Saturday, September 04, 2004

Louiemania, Pt. 2


Louie Fest 1 had ramifications. Returning to Portland, and still in the heat of Louiemania, I started getting the itch for one of them new fangled electrical guitars. For the next few months, guitar shopping became an obsession of its own. Six months later, after a couple of misfires with Les Pauls, I finally settled on two keepers: a red 1986 Japanese Squier Strat and a metalflake black 2002 Korean Squier Double Fat Tele. I was ready to rock.

But there was a catch. I had to learn to play the damn things. That’s a chore I’m still working on, and it’s slow going. Another six months later, I’ve nearly mastered the really important stuff. I can almost play The Ballad of Davy Crockett in the key of C, and I can now slop out Louie, Louie in every key there is.

Louie Fest 2 had higher aspirations than the first. It was scheduled as a two-day event at the Tacoma Dome, with a wide variety of music on five stages. The climax of Day 2 would be back-to-back concerts by The Wailers and The Kingsmen, followed by the second attempt to take the world’s record away from the Canadians.

I had higher aspirations, too. I hoped to lure my old buddy Drew Bentley all the way from Omaha to join in the madness. Circa 1967, Drew and I were seriously demented high-schoolers in Spokane, where we formed a two-man band called The Strychnine Five, largely in tribute to Northwest bands like The Wailers, The Kingsmen, The Sonics and Paul Revere and the Raiders. Drew then went on national tour as a bass player for a lounge act called The Entourage, and later a rocker in Bush Lake Road. From there he gravitated into the radio biz, and is now boss jock and Program Director at Superhits 99.9 KGOR in Omaha. As proof I didn’t make him up, his official KGOR web page is here:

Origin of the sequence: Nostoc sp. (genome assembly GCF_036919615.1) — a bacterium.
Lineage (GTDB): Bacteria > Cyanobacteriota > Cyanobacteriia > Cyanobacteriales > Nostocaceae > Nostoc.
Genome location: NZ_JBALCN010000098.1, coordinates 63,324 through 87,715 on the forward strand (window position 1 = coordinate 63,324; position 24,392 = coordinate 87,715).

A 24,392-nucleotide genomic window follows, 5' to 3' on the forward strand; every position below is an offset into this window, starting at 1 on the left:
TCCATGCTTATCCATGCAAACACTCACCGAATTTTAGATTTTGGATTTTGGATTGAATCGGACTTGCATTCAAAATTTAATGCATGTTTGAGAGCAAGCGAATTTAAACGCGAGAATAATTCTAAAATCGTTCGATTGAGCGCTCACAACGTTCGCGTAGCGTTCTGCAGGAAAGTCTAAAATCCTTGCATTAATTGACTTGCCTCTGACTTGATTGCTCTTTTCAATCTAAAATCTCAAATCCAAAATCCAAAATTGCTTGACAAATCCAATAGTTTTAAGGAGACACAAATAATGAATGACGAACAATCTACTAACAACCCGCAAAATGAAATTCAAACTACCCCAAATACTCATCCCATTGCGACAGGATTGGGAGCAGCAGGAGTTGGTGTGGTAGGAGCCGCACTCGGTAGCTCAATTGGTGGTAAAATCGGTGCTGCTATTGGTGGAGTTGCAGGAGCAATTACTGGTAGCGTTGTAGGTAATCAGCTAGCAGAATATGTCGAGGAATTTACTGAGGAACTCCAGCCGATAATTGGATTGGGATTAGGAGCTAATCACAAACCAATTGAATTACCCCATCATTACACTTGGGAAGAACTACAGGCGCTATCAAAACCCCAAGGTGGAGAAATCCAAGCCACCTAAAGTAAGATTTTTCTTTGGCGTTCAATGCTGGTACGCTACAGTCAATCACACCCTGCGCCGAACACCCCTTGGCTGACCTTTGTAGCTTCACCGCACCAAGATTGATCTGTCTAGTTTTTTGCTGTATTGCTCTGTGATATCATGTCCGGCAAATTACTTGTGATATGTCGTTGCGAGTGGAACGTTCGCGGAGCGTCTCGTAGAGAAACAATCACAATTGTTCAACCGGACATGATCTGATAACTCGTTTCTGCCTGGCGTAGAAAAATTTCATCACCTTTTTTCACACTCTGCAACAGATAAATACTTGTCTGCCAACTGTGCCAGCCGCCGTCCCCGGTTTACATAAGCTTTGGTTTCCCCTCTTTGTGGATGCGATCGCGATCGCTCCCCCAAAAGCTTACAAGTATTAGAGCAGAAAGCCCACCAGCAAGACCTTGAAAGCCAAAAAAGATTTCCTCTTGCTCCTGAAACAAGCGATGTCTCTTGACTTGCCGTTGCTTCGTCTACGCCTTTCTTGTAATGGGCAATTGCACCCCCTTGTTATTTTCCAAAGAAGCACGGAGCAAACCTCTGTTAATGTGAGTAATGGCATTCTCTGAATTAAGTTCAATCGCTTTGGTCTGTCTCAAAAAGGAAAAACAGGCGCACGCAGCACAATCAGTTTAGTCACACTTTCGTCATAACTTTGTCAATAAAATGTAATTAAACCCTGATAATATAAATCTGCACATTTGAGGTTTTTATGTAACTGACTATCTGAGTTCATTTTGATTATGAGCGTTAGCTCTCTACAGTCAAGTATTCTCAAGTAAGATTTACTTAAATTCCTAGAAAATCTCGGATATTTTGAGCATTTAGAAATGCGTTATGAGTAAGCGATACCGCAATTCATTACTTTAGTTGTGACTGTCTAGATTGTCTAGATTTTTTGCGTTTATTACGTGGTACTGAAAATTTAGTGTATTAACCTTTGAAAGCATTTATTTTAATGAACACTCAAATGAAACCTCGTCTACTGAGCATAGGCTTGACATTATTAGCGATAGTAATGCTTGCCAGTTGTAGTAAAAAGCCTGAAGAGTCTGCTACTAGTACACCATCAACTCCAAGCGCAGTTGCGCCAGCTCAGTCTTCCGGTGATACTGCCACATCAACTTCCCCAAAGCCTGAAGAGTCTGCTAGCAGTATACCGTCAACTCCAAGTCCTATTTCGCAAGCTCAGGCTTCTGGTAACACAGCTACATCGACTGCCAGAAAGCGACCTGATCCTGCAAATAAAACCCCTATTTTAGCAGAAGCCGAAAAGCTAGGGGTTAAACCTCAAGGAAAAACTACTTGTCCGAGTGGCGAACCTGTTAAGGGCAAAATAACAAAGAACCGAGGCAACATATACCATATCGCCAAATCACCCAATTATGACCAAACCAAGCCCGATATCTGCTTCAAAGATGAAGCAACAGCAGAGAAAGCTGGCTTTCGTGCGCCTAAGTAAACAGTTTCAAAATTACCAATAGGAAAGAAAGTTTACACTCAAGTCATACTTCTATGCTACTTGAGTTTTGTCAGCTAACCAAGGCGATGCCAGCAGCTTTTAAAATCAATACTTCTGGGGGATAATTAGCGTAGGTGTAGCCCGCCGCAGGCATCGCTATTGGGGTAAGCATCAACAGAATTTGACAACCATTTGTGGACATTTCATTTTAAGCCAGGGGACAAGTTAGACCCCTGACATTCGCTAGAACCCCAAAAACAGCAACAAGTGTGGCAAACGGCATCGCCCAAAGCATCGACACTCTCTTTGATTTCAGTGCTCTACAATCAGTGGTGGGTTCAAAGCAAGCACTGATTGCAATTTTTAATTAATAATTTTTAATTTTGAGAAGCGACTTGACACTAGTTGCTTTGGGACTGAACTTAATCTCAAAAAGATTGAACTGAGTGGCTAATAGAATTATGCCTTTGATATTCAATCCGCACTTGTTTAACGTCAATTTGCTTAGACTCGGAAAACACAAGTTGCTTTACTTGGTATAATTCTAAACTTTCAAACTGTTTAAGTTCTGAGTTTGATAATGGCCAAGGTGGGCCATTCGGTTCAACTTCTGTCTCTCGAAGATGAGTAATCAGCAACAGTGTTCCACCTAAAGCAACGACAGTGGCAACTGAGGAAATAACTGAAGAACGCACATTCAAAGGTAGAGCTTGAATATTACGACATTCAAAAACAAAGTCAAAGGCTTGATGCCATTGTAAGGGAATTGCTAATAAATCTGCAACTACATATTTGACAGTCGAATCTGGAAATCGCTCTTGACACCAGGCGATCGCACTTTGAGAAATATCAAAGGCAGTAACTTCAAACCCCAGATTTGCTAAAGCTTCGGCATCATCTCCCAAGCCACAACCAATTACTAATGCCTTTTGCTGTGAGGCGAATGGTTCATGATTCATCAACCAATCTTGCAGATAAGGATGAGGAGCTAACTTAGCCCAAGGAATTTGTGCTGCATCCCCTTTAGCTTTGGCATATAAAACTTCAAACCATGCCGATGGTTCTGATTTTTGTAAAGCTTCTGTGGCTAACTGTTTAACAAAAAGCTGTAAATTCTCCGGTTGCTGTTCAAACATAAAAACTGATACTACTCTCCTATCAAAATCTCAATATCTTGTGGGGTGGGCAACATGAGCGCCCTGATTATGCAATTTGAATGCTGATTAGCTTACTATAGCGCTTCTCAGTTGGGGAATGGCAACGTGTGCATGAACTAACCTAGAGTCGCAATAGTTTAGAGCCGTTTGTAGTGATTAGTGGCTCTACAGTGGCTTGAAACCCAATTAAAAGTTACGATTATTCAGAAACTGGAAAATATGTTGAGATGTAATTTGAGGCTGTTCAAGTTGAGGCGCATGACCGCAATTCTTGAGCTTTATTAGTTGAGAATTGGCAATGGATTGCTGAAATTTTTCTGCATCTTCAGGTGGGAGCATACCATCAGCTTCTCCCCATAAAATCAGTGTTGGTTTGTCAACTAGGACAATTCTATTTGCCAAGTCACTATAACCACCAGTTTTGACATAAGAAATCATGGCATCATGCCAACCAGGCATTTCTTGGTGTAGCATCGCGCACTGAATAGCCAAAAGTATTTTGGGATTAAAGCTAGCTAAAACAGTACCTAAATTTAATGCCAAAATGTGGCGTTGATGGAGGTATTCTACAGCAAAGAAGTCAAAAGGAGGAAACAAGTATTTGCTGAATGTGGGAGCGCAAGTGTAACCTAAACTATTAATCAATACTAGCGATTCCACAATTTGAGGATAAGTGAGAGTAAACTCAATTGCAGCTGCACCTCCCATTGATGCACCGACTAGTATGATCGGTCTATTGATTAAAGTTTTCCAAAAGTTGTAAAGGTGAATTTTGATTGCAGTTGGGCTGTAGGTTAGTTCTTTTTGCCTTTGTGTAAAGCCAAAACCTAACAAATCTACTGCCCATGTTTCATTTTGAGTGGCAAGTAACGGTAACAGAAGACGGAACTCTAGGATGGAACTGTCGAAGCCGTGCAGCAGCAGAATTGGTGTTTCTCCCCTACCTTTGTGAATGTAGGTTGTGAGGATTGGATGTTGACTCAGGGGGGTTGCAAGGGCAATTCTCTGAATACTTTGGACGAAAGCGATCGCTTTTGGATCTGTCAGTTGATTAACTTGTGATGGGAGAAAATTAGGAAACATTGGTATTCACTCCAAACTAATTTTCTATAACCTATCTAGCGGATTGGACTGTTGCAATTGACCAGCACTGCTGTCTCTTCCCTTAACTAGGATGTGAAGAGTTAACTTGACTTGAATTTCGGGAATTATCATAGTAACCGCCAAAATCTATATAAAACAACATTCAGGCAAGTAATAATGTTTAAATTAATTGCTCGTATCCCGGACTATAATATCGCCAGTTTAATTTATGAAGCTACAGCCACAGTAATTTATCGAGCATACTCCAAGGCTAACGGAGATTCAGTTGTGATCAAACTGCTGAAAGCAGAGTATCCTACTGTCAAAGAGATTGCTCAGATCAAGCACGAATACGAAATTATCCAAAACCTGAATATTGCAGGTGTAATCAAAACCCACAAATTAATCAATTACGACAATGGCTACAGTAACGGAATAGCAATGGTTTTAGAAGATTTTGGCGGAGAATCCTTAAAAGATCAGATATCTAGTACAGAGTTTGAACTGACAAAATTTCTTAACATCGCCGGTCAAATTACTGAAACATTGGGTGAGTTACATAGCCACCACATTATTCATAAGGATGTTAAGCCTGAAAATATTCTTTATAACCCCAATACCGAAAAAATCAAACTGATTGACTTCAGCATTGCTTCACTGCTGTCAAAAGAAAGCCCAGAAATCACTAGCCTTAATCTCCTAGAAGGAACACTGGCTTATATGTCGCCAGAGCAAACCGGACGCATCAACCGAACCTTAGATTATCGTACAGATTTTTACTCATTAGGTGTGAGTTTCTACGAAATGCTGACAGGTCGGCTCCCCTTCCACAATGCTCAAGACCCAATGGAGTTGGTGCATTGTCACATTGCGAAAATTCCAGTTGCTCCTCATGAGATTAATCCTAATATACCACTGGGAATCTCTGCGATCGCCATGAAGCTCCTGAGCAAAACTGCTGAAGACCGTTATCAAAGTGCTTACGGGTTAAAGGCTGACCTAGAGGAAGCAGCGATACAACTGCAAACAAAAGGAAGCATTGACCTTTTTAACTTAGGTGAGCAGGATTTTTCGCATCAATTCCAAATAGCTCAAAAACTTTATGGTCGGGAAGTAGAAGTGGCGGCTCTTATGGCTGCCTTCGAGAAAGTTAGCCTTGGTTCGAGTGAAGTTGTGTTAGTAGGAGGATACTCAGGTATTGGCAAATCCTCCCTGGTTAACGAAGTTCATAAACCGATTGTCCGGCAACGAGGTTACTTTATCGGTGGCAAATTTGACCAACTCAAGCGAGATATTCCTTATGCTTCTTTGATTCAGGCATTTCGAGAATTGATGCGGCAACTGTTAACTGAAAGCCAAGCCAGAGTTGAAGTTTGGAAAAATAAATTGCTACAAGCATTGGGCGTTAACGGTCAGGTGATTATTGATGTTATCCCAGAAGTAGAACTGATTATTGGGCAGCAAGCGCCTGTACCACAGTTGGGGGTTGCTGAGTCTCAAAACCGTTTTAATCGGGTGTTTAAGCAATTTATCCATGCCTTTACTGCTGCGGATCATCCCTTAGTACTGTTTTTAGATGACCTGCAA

http://www.kgor.com/acfun.html.

For The Strychnine Five to reunite 37 years later and play with guys from three of our four favorite Northwest bands seemed the ultimate indulgence in Louiemania. And it almost worked. Drew bought his plane tickets and everything looked great right up until the day he was scheduled to leave, when blam! his gol-durned gall bladder threw a wingding. So the show went on without him, and he spent the weekend recovering instead of rocking.

And, sad to say, the show had troubles of its own. Four days before the event, the John Kerry campaign announced it was holding a public rally in one of the Tacoma Dome parking lots, on opening day of Louie Fest. Trouble was, this was the parking lot Louie Fest promoters had counted on for their attendees use. Since Louie Fest was already taking up a couple of parking lots with its outdoor events, that meant there was no parking available for the Kerry crowd either. The local media played it up big: NO PARKING AVAILABLE AT THE TACOMA DOME! And Tacomans got the message. They stayed away in droves. The Kerry thing suffered too, drawing only about 15,000, when a similar rally had attracted 40 or 50,000 in Portland two weeks earlier.